Familiarising students with these specific elements of texts in our disciplines is therefore fundamental. But we should also consider teaching students why texts use language and structure in such a way, helping them to develop a deeper knowledge of the subject.

What are the habits of mind’ in different disciplines?

Experts in disciplines also read their texts in different ways. By teaching students the habits of mind’ in different disciplines, we can help them to develop better strategies for reading subject-specific texts.

Many students might see science reading as purely a body of information. But a scientist will not simply read an article from beginning to end and take everything for granted.

They are likely to consider the relevance of the text based on their area of study, as well as be guided by sub-headings and diagrams in order to determine whether they skip ahead or re-read certain sections (Ortlieb et al, 2024)2.

Similarly to a literary critic, a historian contextualises the texts they read. They might also adapt their approach and thinking towards the text based on its author and date.

Scientists tend to be more moderate in their consideration of author and date, and might typically read with a healthy scepticism. (Shanahan, Shanahan & Misischia, 2011)3.

Selective differences in disciplinary thinking and approaches to reading could therefore be explicitly shared with students to build their understanding of the subject, and to develop specific reading strategies.

How do we approach this?

This summer we’re exploring the complexities of reading in disciplines across a series of webinars, run by subject experts with a range of experiences in Secondary education.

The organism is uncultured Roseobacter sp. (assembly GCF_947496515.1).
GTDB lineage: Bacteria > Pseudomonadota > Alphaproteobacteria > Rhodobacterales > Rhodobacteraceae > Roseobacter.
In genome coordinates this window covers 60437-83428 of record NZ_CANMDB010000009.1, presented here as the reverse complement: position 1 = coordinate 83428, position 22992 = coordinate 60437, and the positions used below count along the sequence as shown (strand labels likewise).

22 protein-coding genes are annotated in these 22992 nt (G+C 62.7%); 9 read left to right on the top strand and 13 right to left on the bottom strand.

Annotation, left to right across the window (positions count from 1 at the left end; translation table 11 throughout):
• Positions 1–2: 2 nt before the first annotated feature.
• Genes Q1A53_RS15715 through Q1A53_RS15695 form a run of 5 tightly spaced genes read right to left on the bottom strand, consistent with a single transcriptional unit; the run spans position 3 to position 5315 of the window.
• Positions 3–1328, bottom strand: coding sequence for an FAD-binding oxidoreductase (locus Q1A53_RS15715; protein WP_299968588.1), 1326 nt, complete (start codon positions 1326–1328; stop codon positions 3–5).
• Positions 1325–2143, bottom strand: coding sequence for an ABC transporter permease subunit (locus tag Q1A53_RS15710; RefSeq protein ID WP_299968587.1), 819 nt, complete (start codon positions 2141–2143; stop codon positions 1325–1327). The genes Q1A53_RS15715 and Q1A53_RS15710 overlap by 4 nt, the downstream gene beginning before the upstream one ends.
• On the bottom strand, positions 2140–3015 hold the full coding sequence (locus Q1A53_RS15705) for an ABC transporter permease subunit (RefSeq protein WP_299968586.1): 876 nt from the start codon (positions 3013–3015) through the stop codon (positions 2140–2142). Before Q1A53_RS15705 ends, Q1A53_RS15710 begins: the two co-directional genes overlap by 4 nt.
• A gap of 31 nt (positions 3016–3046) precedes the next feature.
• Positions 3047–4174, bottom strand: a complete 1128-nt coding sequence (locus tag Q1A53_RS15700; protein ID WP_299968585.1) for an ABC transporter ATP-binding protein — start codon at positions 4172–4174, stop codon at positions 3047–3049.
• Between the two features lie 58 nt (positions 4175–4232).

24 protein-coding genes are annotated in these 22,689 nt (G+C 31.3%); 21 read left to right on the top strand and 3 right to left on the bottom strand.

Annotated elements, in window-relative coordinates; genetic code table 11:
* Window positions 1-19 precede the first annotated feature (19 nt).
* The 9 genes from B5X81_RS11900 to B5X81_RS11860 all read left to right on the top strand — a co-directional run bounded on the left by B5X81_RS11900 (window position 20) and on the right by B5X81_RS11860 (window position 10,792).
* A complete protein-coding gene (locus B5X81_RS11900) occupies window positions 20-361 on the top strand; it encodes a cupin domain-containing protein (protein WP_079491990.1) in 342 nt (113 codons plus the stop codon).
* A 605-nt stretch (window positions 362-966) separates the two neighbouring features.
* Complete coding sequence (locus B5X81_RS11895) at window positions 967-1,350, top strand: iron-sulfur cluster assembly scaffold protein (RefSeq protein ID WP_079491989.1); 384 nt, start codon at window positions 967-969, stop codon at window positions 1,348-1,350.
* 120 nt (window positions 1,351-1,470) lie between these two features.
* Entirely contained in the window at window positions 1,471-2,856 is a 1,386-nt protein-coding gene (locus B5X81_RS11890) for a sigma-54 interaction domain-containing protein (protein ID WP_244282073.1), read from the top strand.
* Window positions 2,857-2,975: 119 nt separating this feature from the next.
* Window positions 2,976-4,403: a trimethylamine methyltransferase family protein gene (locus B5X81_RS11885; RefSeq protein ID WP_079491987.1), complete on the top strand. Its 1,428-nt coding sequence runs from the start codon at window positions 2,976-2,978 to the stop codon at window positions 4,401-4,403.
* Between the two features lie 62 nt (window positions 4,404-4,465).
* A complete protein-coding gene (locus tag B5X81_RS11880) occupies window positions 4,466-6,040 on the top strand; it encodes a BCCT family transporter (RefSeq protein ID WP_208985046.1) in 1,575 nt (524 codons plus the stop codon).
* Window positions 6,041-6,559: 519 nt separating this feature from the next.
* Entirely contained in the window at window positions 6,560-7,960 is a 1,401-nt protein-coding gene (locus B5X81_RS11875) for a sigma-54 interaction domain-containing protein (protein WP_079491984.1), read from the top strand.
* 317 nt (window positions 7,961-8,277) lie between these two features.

We will consider the purpose, the challenges of reading and the habits of thinking in different subjects, and share our thoughts on possible strategies in the classroom.

To support this, we are in the midst of producing some written materials that explore Disciplinary Literacy practices in more detail.

We look forward to seeing you in the Summer Term for our Disciplinary Literacy Summer Webinars and exploring this approach further.

Finally, protecting time for curriculum discussion is an integral part of implementation planning for disciplinary literacy. Take a look at the disciplinary literacy tree resource on the EEF’s website.

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Johnny Richards

Assistant Director of Greenshaw Research School

Read more aboutJohnny Richards


1 E. B. Moje (2007), Developing Socially Just Subject-Matter Instruction

2 E. Ortlieb, B.D.Kane, E.H.Cheek, Jr (2024), Disciplinary Literacies, Unpacking Research, Theory, and Practice

3 C.Shanahan, T. Shanahan, and C. Misischia (2011), Analysis of Expert Readers in Three Disciplines: History, Mathematics, and Chemistry

ReferenceVarious sources